The project's aim is to handle large volumes of data to allow exploration of them through advanced graphical interface. The exploited source is a documentary corpus of scientific publications in the computer science field, provided by CiteSeerX.
Instead of using a classical taxonomy to categorize the information resources, the Research Map project consider them as "interconnected" with the words they contain, the authors who write them and the research groups or institutions that connect these authors.
Hypothetically the publications are classifiable by frequency's analysis of keywords. Considering co-occurrences of these keywords, they can also be grouped into domains and sub-domains.
In that way, resources form aggregates which can be represented similarly to an interactive map. The user can navigate through the map by activating various functions (zoom pan, query).
Stronger are the links between domains, more obvious or shorter are the paths. The time evolution can also be shown, either by static representation using one of the visual variables of the graphical semiology (size, shape, color, value, etc.) or by interactive representations (animation and/or time slider).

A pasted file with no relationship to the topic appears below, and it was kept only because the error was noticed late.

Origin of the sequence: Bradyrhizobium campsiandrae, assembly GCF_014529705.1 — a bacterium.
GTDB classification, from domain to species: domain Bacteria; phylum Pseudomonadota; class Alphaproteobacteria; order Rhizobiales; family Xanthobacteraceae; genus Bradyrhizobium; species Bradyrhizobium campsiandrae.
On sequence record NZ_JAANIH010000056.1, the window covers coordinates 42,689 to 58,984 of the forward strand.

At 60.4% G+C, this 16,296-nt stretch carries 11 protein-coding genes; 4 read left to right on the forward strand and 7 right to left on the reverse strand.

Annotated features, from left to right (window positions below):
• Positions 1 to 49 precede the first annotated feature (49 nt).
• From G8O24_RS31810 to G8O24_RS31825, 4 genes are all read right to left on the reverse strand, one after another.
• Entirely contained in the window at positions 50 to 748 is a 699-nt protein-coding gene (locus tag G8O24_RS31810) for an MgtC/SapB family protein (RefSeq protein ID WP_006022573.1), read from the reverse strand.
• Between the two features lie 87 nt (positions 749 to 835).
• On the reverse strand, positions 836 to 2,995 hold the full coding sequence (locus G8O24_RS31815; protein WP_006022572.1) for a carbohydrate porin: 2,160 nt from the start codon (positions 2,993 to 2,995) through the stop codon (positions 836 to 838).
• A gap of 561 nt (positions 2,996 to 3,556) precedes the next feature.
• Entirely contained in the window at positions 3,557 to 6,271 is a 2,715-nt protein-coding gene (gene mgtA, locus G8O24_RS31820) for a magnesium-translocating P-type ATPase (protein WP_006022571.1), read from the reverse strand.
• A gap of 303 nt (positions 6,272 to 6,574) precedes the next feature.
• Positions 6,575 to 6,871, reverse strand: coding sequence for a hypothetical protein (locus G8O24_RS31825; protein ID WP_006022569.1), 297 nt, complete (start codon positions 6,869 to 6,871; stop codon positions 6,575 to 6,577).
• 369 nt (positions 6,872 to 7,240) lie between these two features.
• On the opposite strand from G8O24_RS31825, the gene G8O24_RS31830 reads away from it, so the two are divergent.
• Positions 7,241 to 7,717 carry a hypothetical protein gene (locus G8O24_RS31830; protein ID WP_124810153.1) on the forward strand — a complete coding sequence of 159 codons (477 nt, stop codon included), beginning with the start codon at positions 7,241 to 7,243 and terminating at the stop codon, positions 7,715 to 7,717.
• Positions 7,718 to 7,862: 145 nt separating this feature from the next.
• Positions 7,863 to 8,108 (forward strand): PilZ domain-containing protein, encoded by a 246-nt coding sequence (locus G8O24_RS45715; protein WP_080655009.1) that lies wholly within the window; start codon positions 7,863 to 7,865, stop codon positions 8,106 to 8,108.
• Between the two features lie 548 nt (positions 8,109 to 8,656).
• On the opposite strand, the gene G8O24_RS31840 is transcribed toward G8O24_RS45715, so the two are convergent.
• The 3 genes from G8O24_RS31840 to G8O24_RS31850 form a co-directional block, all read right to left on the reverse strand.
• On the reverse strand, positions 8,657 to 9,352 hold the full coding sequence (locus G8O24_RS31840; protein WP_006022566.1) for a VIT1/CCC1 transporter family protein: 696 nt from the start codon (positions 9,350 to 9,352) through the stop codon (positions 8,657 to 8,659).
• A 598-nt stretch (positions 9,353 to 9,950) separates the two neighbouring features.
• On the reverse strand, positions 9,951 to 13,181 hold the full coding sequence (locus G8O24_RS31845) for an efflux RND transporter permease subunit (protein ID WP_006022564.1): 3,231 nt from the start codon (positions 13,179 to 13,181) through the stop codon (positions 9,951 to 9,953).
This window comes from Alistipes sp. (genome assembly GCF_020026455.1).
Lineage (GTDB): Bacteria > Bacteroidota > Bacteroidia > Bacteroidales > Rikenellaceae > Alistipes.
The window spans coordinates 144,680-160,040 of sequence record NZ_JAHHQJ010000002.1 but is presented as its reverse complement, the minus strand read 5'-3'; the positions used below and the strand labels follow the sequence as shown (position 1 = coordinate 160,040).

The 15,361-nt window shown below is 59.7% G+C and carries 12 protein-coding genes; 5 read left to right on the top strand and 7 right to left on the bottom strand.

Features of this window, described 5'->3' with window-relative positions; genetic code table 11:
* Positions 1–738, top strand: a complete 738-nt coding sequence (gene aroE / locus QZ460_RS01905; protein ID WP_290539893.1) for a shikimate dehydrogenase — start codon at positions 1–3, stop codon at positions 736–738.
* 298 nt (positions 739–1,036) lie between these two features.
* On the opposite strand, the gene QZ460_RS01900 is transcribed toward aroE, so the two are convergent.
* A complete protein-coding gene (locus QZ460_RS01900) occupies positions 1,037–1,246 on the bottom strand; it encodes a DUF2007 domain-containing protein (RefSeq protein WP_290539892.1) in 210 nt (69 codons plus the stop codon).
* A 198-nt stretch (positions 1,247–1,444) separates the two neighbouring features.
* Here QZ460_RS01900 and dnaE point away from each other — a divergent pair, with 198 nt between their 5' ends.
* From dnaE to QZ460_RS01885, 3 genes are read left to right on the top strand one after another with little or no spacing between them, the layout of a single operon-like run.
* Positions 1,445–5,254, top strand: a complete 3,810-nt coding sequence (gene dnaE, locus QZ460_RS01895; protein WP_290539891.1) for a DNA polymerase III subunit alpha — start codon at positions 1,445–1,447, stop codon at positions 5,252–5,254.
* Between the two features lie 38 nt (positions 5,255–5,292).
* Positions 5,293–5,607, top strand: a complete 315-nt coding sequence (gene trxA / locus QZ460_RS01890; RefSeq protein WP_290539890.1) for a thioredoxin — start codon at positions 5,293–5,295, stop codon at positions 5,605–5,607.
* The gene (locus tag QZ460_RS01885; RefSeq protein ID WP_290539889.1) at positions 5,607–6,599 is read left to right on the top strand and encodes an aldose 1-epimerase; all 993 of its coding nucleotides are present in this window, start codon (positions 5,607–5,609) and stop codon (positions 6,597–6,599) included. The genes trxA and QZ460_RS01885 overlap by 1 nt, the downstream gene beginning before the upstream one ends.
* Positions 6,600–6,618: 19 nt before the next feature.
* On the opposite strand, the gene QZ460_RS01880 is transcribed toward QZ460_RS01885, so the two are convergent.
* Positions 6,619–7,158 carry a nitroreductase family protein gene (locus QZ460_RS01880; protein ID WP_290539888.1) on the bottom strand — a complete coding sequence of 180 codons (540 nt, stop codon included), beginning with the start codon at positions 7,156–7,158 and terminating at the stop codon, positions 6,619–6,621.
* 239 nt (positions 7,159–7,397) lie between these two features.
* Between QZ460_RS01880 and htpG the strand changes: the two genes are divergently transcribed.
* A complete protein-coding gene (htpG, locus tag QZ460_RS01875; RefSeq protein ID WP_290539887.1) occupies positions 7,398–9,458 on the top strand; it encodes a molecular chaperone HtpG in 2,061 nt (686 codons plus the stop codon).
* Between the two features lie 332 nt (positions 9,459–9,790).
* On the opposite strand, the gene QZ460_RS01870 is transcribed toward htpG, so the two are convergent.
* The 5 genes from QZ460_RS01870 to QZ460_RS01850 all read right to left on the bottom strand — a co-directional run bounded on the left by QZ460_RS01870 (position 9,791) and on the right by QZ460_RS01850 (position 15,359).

A significant part of the project was devoted to the establishment of an infrastructure for distributed processing of large data volumes.
Several languages, tools, libraries and concepts, particularly from the Big Data trend (eg Hadoop, MapReduce, Scalding, Spark, Mahout) and Information Retrieval field (Solr, Lucene) were tested and combined to arrive at a solution capable of handling more than two million records and produce a custom indexing almost in real time.
The second project's aim was to provide an interface to access the results of indexing over an http client.
Many types of graphical representation but also libraries that could support them have been explored.